Nigeria’s super rich embracing ‘climate apartheid’?

The Guardian recently ran a scathing article on Eko Atlantic, a city in the making that will be built on an island of dredged sand off Lagos, Nigeria’s capital.

The upcoming city is touted as a green, sustainable development that will offer jobs and security for those wealthy enough to live there. It is also billed as a way to stave off sea-level rise, one of the impacts of climate change. The city will be hemmed in by the “Great Wall of Lagos”, a sea defence barrier made of 100,000 five-ton concrete blocks, explains the article.

But Martin Lukacs, the article’s author, argues that this is simply a way for the mega rich to coccoon themselves away from the inequality that characterises Nigeria, a country where about 60 percent of the population live on less than a dollar a day, and slum dwellers are routinely evicted.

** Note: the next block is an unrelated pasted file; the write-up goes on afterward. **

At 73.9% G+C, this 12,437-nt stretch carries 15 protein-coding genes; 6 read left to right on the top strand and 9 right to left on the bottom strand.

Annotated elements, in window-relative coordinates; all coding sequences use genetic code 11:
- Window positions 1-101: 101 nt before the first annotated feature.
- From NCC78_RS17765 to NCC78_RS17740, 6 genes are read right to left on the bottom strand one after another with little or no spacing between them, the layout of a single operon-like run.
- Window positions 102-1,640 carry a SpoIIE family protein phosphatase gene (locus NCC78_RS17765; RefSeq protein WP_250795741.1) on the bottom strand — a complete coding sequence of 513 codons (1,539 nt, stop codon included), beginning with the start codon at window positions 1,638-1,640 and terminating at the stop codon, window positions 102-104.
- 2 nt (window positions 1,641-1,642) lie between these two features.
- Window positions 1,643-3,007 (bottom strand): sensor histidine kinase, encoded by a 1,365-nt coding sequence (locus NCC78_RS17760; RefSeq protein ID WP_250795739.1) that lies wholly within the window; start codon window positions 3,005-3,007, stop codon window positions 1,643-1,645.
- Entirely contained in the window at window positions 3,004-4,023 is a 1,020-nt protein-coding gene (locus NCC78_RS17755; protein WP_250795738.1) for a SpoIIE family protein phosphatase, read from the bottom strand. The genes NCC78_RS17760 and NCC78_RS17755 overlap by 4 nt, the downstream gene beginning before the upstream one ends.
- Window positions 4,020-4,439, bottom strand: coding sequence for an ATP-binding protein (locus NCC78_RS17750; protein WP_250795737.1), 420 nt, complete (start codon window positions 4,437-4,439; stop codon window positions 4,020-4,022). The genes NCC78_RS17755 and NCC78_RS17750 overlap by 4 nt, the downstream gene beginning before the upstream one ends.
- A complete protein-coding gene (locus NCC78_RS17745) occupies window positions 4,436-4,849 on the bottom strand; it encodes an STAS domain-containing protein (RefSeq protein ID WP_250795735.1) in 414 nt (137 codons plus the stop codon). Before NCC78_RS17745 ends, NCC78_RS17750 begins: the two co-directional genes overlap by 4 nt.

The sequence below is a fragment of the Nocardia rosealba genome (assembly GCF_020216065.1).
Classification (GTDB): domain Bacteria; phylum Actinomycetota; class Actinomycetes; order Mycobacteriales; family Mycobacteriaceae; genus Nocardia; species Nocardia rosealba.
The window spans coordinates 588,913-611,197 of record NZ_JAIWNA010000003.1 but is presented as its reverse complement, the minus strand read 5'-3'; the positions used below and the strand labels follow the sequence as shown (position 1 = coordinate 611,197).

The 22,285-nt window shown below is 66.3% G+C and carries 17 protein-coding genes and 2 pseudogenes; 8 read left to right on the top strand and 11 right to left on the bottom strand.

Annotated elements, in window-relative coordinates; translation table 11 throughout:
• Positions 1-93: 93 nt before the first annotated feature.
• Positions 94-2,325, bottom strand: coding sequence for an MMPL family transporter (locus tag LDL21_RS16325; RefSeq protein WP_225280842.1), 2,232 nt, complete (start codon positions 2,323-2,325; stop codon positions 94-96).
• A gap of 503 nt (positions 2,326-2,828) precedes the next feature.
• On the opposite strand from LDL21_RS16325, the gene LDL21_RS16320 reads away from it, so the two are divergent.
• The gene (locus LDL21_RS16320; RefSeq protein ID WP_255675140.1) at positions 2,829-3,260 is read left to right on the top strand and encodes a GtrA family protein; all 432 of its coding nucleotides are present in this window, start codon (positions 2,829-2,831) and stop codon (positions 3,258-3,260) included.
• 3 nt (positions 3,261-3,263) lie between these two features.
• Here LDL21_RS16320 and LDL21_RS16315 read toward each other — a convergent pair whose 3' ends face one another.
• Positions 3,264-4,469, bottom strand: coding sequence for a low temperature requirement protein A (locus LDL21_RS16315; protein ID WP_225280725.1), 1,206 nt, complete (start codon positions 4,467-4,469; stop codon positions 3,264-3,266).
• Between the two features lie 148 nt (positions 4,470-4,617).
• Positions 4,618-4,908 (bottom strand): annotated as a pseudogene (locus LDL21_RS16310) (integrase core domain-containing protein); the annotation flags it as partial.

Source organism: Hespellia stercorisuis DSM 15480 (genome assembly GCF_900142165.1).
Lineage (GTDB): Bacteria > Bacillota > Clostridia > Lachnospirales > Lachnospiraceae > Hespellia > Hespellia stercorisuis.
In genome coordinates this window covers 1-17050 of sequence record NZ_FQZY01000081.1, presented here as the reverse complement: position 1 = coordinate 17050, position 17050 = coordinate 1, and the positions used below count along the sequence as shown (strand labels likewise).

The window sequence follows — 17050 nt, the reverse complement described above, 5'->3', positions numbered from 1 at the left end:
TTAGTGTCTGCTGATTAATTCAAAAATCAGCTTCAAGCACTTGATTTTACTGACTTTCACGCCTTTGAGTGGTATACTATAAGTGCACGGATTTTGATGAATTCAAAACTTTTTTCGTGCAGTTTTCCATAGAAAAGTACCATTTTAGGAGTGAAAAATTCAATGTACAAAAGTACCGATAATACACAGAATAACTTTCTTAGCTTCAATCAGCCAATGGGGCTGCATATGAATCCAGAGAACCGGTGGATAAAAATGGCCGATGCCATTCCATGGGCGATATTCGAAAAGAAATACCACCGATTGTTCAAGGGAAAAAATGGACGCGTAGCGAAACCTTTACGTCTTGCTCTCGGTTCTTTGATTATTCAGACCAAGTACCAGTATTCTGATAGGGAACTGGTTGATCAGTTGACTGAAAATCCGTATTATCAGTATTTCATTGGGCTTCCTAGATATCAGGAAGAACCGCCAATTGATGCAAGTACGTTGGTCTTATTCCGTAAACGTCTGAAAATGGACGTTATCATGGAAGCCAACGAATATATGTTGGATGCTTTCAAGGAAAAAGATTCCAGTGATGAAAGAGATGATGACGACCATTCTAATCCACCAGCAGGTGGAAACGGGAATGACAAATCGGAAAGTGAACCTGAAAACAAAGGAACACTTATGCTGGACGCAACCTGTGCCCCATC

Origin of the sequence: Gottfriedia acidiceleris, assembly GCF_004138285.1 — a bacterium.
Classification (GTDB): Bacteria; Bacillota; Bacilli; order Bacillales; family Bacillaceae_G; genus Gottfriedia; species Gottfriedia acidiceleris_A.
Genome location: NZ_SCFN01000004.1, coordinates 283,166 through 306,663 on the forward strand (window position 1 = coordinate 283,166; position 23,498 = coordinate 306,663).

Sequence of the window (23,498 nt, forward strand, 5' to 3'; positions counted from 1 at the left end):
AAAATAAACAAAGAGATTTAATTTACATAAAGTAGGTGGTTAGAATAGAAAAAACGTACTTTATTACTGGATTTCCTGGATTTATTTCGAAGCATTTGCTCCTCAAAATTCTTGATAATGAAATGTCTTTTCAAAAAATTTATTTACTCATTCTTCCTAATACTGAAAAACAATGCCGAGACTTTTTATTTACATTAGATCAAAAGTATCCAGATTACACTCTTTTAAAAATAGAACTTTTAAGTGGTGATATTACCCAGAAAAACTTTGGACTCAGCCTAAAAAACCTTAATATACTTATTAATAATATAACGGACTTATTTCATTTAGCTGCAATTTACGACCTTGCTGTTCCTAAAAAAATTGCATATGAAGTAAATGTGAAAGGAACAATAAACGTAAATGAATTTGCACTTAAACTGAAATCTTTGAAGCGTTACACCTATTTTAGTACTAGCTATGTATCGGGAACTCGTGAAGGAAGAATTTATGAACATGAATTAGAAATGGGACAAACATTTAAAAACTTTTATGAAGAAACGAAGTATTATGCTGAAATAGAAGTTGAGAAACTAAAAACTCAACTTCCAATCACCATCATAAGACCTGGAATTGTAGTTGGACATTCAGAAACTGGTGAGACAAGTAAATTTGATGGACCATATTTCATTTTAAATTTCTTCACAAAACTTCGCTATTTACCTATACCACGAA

Writes Lukacs:

“Eko Atlantic is where you can begin to see a possible future – a vision of privatized green enclaves for the ultra rich ringed by slums lacking water or electricity, in which a surplus population scramble for depleting resources and shelter to fend off the coming floods and storms. Protected by guards, guns, and an insurmountable gully – real estate prices – the rich will shield themselves from the rising tides of poverty and a sea that is literally rising. A world in which the rich and powerful exploit the global ecological crisis to widen and entrench already extreme inequalities and seal themselves off from its impacts – this is climate apartheid.”

Read the full article at The Guardian.

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Brendon Bosworth is’s online editor. Follow him @BrendonBosworth.

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